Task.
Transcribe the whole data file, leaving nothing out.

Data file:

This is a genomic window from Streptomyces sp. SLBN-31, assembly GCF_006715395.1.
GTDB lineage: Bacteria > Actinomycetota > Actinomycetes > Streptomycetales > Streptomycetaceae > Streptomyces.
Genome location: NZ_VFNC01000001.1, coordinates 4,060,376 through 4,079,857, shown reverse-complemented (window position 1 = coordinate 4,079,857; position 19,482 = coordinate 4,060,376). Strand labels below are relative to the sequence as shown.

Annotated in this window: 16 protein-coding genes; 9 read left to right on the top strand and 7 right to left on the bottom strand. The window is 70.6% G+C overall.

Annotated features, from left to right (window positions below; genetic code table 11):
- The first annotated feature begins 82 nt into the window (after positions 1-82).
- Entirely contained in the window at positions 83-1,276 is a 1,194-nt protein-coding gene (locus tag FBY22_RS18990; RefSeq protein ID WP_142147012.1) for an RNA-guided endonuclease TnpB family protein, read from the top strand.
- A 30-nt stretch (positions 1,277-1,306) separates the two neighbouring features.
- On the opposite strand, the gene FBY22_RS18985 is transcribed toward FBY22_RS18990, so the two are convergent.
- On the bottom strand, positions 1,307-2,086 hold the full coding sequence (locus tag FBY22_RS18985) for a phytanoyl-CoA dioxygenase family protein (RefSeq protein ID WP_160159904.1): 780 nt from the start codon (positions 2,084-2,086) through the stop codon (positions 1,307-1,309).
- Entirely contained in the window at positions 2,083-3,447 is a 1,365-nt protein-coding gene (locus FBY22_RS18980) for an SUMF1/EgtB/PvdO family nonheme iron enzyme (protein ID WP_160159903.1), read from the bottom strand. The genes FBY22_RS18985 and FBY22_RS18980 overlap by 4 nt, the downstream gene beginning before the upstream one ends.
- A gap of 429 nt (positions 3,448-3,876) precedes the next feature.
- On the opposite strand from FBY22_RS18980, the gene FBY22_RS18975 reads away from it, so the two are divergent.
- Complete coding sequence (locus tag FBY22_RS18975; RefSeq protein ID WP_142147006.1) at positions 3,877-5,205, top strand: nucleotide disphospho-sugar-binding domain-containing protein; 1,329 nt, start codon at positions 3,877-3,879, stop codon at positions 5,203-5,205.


This is a genomic window from Streptomyces sp. SLBN-31, assembly GCF_006715395.1.
GTDB lineage: Bacteria > Actinomycetota > Actinomycetes > Streptomycetales > Streptomycetaceae > Streptomyces.
Genome location: NZ_VFNC01000001.1, coordinates 4,060,376 through 4,079,857, shown reverse-complemented (window position 1 = coordinate 4,079,857; position 19,482 = coordinate 4,060,376). Strand labels below are relative to the sequence as shown.

Annotated in this window: 16 protein-coding genes; 9 read left to right on the top strand and 7 right to left on the bottom strand. The window is 70.6% G+C overall.

Annotated features, from left to right (window positions below; genetic code table 11):
- The first annotated feature begins 82 nt into the window (after positions 1-82).
- Entirely contained in the window at positions 83-1,276 is a 1,194-nt protein-coding gene (locus tag FBY22_RS18990; RefSeq protein ID WP_142147012.1) for an RNA-guided endonuclease TnpB family protein, read from the top strand.
- A 30-nt stretch (positions 1,277-1,306) separates the two neighbouring features.
- On the opposite strand, the gene FBY22_RS18985 is transcribed toward FBY22_RS18990, so the two are convergent.
- On the bottom strand, positions 1,307-2,086 hold the full coding sequence (locus tag FBY22_RS18985) for a phytanoyl-CoA dioxygenase family protein (RefSeq protein ID WP_160159904.1): 780 nt from the start codon (positions 2,084-2,086) through the stop codon (positions 1,307-1,309).
- Entirely contained in the window at positions 2,083-3,447 is a 1,365-nt protein-coding gene (locus FBY22_RS18980) for an SUMF1/EgtB/PvdO family nonheme iron enzyme (protein ID WP_160159903.1), read from the bottom strand. The genes FBY22_RS18985 and FBY22_RS18980 overlap by 4 nt, the downstream gene beginning before the upstream one ends.
- A gap of 429 nt (positions 3,448-3,876) precedes the next feature.
- On the opposite strand from FBY22_RS18980, the gene FBY22_RS18975 reads away from it, so the two are divergent.
- Complete coding sequence (locus tag FBY22_RS18975; RefSeq protein ID WP_142147006.1) at positions 3,877-5,205, top strand: nucleotide disphospho-sugar-binding domain-containing protein; 1,329 nt, start codon at positions 3,877-3,879, stop codon at positions 5,203-5,205.